Here’s a silly idea.
A site called Shortlist.com (a listicles site that can only dream of being Cracked.com) ran an article called “30 Movie Quotes That Mention The Title”:
The trouble is, I think they’ve got it the wrong way round in most of these examples. They offer such gems as:
“Forget it, Jake. It’s Chinatown.” (From Chinatown)
“Welcome to Jurassic Park.” (From Jurassic Park)
“I’m Howard Hughes, the aviator.” (From The Aviator)
“We can’t… we can’t get in the panic room. That’s the whole point.” (From Panic Room)
The problem with all of these is that the title is clearly drawn from a concept already embedded in the movie’s plot, and therefore the dialogue. That a film about a panic room should be titled Panic Room and also feature spoken references to the concept of a panic room is hardly noteworthy. Similarly for a film about Chinatown mentioning and being called Chinatown; or a movie about an early pilot being heavy on the word ‘aviator’.
Some of their examples are a little better: while Minority Report is an important concept in the film, and therefore dialogue referencing it is inevitable, it does only become a clear plot point towards the end of the movie (if I remember correctly). And while ‘Dark Knight’ is a very common epithet for Batman, the term is used only once, poetically (and frankly a little jarringly), at the very end of The Dark Knight. It’s a central notion of the movie that the hero becomes the necessary scapegoat; the figure who bears the condemnation of society for the greater good. But admittedly in this case (and don’t get me wrong, I can’t fault Gary Oldman as an actor) the line did seem a bit tacked on.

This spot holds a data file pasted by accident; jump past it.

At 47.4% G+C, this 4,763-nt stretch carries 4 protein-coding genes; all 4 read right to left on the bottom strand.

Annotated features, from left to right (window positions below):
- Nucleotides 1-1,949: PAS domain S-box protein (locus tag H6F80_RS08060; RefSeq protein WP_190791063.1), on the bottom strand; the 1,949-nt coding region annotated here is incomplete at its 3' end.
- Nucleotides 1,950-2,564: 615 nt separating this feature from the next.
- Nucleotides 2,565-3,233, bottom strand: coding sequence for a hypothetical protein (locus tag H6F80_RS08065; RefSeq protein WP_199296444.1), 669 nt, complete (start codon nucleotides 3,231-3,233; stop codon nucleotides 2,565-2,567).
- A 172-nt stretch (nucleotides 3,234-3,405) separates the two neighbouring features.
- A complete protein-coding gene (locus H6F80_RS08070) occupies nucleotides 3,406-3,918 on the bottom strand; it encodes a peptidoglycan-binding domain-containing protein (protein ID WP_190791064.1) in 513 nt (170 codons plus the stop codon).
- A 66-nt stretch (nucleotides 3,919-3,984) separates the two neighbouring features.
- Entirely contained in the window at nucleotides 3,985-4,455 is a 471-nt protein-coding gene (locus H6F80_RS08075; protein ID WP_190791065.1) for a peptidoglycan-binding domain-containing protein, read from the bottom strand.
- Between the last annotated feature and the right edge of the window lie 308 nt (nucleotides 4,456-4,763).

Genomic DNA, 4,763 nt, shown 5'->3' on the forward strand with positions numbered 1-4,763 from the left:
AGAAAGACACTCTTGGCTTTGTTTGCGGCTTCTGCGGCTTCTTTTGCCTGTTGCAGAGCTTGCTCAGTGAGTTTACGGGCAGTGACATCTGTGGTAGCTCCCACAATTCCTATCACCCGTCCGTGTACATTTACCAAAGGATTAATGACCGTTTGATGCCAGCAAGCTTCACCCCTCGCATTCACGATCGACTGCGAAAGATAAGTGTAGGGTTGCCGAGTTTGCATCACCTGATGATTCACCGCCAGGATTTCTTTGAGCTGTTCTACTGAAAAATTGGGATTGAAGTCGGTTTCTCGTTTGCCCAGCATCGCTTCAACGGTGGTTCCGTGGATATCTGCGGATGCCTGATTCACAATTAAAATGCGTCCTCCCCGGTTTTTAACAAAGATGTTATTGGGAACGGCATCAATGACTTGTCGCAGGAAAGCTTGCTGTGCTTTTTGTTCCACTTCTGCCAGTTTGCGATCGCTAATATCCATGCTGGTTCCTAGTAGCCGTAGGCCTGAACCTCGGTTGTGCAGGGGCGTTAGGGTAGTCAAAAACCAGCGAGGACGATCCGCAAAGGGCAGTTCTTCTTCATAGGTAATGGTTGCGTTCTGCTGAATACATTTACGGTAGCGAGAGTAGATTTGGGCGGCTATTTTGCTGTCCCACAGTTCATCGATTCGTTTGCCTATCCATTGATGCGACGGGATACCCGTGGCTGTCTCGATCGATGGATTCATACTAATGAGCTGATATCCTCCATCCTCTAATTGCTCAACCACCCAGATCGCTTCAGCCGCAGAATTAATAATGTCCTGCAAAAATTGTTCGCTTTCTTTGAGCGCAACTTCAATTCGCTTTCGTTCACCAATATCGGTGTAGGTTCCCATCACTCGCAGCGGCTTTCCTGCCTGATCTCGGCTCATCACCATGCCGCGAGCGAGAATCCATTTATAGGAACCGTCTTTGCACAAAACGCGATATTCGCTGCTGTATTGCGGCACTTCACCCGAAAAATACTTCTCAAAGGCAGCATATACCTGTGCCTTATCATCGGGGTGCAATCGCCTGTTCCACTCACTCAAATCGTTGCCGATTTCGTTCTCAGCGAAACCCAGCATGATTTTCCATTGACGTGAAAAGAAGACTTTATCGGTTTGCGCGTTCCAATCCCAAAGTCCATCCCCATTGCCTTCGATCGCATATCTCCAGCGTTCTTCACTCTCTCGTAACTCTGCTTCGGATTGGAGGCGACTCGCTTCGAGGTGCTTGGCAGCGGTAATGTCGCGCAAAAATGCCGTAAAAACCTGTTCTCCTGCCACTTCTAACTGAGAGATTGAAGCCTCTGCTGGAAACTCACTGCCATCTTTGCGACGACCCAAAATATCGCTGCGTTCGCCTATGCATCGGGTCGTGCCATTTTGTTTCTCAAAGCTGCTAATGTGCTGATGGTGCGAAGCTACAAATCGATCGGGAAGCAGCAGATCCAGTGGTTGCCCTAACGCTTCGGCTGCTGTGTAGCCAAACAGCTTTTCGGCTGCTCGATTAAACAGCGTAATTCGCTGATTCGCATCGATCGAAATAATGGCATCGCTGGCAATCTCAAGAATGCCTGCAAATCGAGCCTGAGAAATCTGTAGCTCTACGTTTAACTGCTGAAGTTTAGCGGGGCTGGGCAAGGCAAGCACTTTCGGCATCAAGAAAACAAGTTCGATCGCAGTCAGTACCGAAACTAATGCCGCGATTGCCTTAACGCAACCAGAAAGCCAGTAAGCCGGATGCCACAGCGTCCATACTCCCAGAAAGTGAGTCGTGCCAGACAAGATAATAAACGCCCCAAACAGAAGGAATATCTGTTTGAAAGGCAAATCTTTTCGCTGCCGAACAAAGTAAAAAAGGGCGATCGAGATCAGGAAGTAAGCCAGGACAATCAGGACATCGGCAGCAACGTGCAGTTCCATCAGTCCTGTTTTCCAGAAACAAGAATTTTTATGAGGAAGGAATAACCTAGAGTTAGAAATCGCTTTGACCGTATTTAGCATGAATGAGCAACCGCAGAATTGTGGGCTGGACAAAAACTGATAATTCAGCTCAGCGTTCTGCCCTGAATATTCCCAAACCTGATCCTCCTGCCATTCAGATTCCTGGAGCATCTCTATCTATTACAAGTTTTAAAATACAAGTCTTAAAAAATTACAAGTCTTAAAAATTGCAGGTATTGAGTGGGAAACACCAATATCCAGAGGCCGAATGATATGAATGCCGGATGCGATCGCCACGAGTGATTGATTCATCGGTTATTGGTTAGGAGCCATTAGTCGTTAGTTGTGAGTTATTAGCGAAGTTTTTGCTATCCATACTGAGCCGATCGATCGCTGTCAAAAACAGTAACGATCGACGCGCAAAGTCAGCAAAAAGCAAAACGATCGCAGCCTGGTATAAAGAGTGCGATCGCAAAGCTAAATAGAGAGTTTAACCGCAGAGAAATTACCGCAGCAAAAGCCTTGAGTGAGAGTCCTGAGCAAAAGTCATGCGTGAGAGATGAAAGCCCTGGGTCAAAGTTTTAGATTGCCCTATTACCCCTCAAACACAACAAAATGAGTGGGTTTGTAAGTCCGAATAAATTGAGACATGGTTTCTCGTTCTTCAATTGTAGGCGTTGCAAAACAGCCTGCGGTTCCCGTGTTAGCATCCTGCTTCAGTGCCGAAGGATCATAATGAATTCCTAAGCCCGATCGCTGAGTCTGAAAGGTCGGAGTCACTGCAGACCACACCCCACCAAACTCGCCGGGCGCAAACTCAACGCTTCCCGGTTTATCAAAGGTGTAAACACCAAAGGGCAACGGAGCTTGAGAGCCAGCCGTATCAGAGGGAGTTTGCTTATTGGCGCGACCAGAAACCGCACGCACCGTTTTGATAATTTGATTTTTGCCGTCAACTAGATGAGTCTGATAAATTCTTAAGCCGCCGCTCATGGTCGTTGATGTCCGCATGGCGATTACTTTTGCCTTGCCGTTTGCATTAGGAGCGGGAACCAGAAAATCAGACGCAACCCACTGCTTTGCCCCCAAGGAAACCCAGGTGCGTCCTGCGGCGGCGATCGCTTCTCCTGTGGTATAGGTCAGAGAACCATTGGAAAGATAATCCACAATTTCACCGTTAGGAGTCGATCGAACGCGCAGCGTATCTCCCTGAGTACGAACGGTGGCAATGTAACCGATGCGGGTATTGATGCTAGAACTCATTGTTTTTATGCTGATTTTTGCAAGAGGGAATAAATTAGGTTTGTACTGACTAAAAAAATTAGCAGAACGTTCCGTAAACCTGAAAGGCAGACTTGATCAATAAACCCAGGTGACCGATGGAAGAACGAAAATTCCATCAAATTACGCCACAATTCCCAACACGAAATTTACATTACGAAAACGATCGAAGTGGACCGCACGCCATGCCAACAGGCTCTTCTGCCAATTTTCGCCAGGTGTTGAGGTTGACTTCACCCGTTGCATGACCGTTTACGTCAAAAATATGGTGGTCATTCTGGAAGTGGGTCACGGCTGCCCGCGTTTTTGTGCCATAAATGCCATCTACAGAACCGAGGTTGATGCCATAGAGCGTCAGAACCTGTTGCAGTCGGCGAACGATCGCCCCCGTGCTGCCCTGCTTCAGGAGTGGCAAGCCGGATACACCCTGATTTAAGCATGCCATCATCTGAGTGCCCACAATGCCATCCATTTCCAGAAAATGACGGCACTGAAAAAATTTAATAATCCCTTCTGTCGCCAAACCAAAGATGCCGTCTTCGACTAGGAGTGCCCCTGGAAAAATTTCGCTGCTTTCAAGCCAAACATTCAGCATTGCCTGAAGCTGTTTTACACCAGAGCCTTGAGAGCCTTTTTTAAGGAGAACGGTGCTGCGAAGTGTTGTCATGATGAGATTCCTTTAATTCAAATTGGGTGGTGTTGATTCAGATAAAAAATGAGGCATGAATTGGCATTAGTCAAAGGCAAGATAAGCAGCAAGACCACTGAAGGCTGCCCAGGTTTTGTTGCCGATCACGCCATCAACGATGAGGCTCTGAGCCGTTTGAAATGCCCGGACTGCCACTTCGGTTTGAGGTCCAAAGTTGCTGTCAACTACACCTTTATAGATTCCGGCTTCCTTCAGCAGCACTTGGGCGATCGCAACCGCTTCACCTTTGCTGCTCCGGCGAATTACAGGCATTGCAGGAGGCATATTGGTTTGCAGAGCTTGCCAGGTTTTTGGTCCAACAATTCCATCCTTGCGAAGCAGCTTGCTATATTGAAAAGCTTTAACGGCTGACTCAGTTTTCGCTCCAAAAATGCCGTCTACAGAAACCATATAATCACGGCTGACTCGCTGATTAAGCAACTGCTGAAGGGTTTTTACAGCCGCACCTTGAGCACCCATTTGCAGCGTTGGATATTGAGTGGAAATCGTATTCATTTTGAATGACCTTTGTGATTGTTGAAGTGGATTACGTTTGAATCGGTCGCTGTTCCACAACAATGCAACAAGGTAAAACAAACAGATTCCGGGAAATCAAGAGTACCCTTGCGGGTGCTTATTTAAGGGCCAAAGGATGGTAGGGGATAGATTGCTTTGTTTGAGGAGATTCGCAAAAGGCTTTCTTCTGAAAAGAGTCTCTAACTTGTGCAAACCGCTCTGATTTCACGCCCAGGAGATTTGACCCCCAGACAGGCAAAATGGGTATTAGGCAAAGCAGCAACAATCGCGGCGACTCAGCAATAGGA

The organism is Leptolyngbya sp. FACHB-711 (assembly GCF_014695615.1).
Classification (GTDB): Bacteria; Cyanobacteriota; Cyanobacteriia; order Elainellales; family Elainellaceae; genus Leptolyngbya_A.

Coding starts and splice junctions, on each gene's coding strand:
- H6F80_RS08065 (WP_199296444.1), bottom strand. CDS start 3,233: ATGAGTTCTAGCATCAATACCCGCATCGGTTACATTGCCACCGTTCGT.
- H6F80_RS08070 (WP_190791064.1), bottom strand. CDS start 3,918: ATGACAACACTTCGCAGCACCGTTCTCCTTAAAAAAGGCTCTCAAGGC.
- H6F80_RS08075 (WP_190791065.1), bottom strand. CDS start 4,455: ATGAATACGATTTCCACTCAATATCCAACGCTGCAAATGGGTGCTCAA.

I could be really pedantic and point out that “E.T. phone home” doesn’t qualify as mentioning the title in dialogue, since that film was called E.T. the Extra-Terrestrial; so that line doesn’t contain the title. If I’m forced to acknowledge that it has ‘E.T.’ in it, that was the character’s name. Do we remark on mentions of Angel in Angel, or Castle in Castle, Sherlock in Sherlock, Taggart in Taggart, or Inspector Morse in Inspector Morse? Of course not. We might be a little more attentive if characters in Spartacus: Blood and Sand actually said the words, “Spartacus: Blood and Sand” – because it would probably sound atrocious.
The key is that the dialogue must always sound as though it came first, and the title was taken from it. If your script is forced to accommodate an unlikely sounding title, even if it’s a well-established title, it will grate.
How to do it:
“In the game of thrones, you win or you die.” (From Game of Thrones*)
How really, really not to do it:
“So you’re all astronauts, on some sort of star trek?” (From Star Trek: First Contact)
[* Note for extra pedantry: yes, the TV show is called Game of Thrones, while the book is called A Game of Thrones, and it’s the first book in a series called A Song of Ice and Fire. However, we have to accept, ASOIF fans, that the show and the books are two entirely separate entities.]